electronics brands are leading the charge in phygital interaction

TECHNOLOGY – It’s hard, in today’s digital age, to imagine a world without screens. But in the near future screens may no longer play an inherent role in our daily lives. Simple hand gestures, nods and shrugs will allow us to interact with the objects and spaces around us. Merely pointing to a wall might be enough to change its colour. During Milan Design Week, Japanese electronics giant Sony tapped into the digital reservoir with Hidden Senses, a multisensory exhibition outfitted with interactive designs specially created to enhance our lives. Spanning five rooms, the presentation envisioned what might happen if digital and design were to dovetail seamlessly. The outcome was an interactive, sensory-rich experience pulsating with fresh phygital possibilities. Staged as individual case studies, the displays featured digitally enhanced objects that engaged…

the future of 3d printing looks familiar

In an unlikely relationship between heritage and technology, architecture-engineering firm EDG came up with a software solution that 3D prints moulds for architectural decoration. The project, Modern Ornamental, was inspired by the multitude of buildings being demolished because of a lack of funds for restoration. EDG software can help to salvage centuries-old stonework and to create brand-new embellished façades. edgnyc.com Visitors to SXSW 2018 had the opportunity to watch online food database OPEN MEALS produce a kitschy piece of pixellated sushi. Concealed within nigiri-shaped gel cubes is technology that utilizes a vast digitized food database and a specialized 3D printer that can send food files from Tokyo to Texas and from Earth to outer space. With the popularization of this technology, Open Meals envisions a bright future for universally accessible food production. open-meals.com TECHNOLOGY…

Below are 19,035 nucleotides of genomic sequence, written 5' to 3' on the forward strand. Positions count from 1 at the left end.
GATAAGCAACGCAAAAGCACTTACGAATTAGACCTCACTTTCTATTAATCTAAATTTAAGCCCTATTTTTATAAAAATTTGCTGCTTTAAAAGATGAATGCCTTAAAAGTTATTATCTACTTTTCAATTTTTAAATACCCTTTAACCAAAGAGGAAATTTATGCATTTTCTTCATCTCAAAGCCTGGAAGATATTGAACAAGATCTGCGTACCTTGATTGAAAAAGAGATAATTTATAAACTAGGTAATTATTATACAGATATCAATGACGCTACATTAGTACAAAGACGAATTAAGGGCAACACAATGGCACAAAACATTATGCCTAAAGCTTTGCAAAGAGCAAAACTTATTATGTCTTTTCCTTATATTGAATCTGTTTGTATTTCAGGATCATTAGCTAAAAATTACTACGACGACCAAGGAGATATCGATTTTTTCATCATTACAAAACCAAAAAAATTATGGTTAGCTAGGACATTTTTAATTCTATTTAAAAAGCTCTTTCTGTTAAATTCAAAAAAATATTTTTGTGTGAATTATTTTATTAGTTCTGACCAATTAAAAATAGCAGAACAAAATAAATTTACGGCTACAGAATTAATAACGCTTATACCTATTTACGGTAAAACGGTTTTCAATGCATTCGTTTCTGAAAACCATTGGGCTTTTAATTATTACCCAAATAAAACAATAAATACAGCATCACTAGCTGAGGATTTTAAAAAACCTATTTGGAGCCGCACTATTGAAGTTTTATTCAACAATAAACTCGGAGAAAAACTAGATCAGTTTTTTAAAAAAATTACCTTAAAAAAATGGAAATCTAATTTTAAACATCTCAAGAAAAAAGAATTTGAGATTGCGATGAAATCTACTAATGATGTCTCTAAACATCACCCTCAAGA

novel fastening methods liberate makers from nuts and bolts